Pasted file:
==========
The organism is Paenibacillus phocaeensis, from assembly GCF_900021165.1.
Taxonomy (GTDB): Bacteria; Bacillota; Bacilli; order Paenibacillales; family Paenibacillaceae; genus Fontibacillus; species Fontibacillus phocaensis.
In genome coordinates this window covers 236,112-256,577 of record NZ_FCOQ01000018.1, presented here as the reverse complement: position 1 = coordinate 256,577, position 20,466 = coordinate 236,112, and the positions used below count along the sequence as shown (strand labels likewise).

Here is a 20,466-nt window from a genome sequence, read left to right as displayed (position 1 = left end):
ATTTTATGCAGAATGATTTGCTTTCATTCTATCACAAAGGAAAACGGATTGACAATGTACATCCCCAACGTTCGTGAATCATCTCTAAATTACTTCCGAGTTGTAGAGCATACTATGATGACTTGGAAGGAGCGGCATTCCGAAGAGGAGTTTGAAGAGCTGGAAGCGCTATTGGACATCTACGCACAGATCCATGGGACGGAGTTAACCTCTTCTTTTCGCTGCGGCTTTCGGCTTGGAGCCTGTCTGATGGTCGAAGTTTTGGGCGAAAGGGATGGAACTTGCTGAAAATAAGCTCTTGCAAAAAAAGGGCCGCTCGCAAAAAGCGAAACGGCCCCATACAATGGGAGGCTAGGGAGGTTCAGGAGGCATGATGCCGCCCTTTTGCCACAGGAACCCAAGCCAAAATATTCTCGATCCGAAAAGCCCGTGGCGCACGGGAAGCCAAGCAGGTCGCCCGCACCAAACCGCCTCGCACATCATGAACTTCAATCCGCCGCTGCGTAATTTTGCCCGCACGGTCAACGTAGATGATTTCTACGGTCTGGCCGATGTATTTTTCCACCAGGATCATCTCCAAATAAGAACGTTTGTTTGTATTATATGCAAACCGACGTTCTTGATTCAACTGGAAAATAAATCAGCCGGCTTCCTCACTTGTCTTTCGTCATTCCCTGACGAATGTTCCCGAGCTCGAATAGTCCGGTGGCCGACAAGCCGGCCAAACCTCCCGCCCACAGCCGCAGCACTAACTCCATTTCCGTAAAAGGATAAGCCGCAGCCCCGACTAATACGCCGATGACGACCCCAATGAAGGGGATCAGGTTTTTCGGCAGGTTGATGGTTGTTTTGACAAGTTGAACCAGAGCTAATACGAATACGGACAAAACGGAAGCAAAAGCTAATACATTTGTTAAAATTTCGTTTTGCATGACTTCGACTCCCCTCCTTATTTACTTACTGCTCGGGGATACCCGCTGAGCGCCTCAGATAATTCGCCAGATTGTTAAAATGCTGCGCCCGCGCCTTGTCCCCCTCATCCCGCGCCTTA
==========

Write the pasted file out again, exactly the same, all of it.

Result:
The organism is Paenibacillus phocaeensis, from assembly GCF_900021165.1.
Taxonomy (GTDB): Bacteria; Bacillota; Bacilli; order Paenibacillales; family Paenibacillaceae; genus Fontibacillus; species Fontibacillus phocaensis.
In genome coordinates this window covers 236,112-256,577 of record NZ_FCOQ01000018.1, presented here as the reverse complement: position 1 = coordinate 256,577, position 20,466 = coordinate 236,112, and the positions used below count along the sequence as shown (strand labels likewise).

Here is a 20,466-nt window from a genome sequence, read left to right as displayed (position 1 = left end):
ATTTTATGCAGAATGATTTGCTTTCATTCTATCACAAAGGAAAACGGATTGACAATGTACATCCCCAACGTTCGTGAATCATCTCTAAATTACTTCCGAGTTGTAGAGCATACTATGATGACTTGGAAGGAGCGGCATTCCGAAGAGGAGTTTGAAGAGCTGGAAGCGCTATTGGACATCTACGCACAGATCCATGGGACGGAGTTAACCTCTTCTTTTCGCTGCGGCTTTCGGCTTGGAGCCTGTCTGATGGTCGAAGTTTTGGGCGAAAGGGATGGAACTTGCTGAAAATAAGCTCTTGCAAAAAAAGGGCCGCTCGCAAAAAGCGAAACGGCCCCATACAATGGGAGGCTAGGGAGGTTCAGGAGGCATGATGCCGCCCTTTTGCCACAGGAACCCAAGCCAAAATATTCTCGATCCGAAAAGCCCGTGGCGCACGGGAAGCCAAGCAGGTCGCCCGCACCAAACCGCCTCGCACATCATGAACTTCAATCCGCCGCTGCGTAATTTTGCCCGCACGGTCAACGTAGATGATTTCTACGGTCTGGCCGATGTATTTTTCCACCAGGATCATCTCCAAATAAGAACGTTTGTTTGTATTATATGCAAACCGACGTTCTTGATTCAACTGGAAAATAAATCAGCCGGCTTCCTCACTTGTCTTTCGTCATTCCCTGACGAATGTTCCCGAGCTCGAATAGTCCGGTGGCCGACAAGCCGGCCAAACCTCCCGCCCACAGCCGCAGCACTAACTCCATTTCCGTAAAAGGATAAGCCGCAGCCCCGACTAATACGCCGATGACGACCCCAATGAAGGGGATCAGGTTTTTCGGCAGGTTGATGGTTGTTTTGACAAGTTGAACCAGAGCTAATACGAATACGGACAAAACGGAAGCAAAAGCTAATACATTTGTTAAAATTTCGTTTTGCATGACTTCGACTCCCCTCCTTATTTACTTACTGCTCGGGGATACCCGCTGAGCGCCTCAGATAATTCGCCAGATTGTTAAAATGCTGCGCCCGCGCCTTGTCCCCCTCATCCCGCGCCTTA